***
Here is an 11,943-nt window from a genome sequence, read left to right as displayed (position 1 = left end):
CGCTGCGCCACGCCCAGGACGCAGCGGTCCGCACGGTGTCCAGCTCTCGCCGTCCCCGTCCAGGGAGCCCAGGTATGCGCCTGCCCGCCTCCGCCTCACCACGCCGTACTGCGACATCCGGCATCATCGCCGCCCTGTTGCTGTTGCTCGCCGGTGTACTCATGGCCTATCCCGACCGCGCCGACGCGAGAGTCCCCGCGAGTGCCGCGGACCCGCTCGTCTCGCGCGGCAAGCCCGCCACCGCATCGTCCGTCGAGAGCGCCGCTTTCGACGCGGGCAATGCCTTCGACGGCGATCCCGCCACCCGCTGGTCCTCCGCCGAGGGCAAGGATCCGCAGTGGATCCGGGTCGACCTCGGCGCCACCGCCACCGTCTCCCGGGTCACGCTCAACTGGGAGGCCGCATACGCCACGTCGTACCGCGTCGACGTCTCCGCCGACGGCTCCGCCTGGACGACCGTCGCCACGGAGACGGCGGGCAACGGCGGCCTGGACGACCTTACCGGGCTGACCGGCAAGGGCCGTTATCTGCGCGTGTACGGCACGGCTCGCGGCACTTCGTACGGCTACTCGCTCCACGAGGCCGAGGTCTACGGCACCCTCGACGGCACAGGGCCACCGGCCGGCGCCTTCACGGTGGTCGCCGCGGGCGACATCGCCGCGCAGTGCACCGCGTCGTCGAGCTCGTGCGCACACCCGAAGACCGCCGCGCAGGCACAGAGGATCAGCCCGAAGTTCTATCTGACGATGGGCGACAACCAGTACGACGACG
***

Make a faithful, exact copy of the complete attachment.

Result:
Here is an 11,943-nt window from a genome sequence, read left to right as displayed (position 1 = left end):
CGCTGCGCCACGCCCAGGACGCAGCGGTCCGCACGGTGTCCAGCTCTCGCCGTCCCCGTCCAGGGAGCCCAGGTATGCGCCTGCCCGCCTCCGCCTCACCACGCCGTACTGCGACATCCGGCATCATCGCCGCCCTGTTGCTGTTGCTCGCCGGTGTACTCATGGCCTATCCCGACCGCGCCGACGCGAGAGTCCCCGCGAGTGCCGCGGACCCGCTCGTCTCGCGCGGCAAGCCCGCCACCGCATCGTCCGTCGAGAGCGCCGCTTTCGACGCGGGCAATGCCTTCGACGGCGATCCCGCCACCCGCTGGTCCTCCGCCGAGGGCAAGGATCCGCAGTGGATCCGGGTCGACCTCGGCGCCACCGCCACCGTCTCCCGGGTCACGCTCAACTGGGAGGCCGCATACGCCACGTCGTACCGCGTCGACGTCTCCGCCGACGGCTCCGCCTGGACGACCGTCGCCACGGAGACGGCGGGCAACGGCGGCCTGGACGACCTTACCGGGCTGACCGGCAAGGGCCGTTATCTGCGCGTGTACGGCACGGCTCGCGGCACTTCGTACGGCTACTCGCTCCACGAGGCCGAGGTCTACGGCACCCTCGACGGCACAGGGCCACCGGCCGGCGCCTTCACGGTGGTCGCCGCGGGCGACATCGCCGCGCAGTGCACCGCGTCGTCGAGCTCGTGCGCACACCCGAAGACCGCCGCGCAGGCACAGAGGATCAGCCCGAAGTTCTATCTGACGATGGGCGACAACCAGTACGACGACG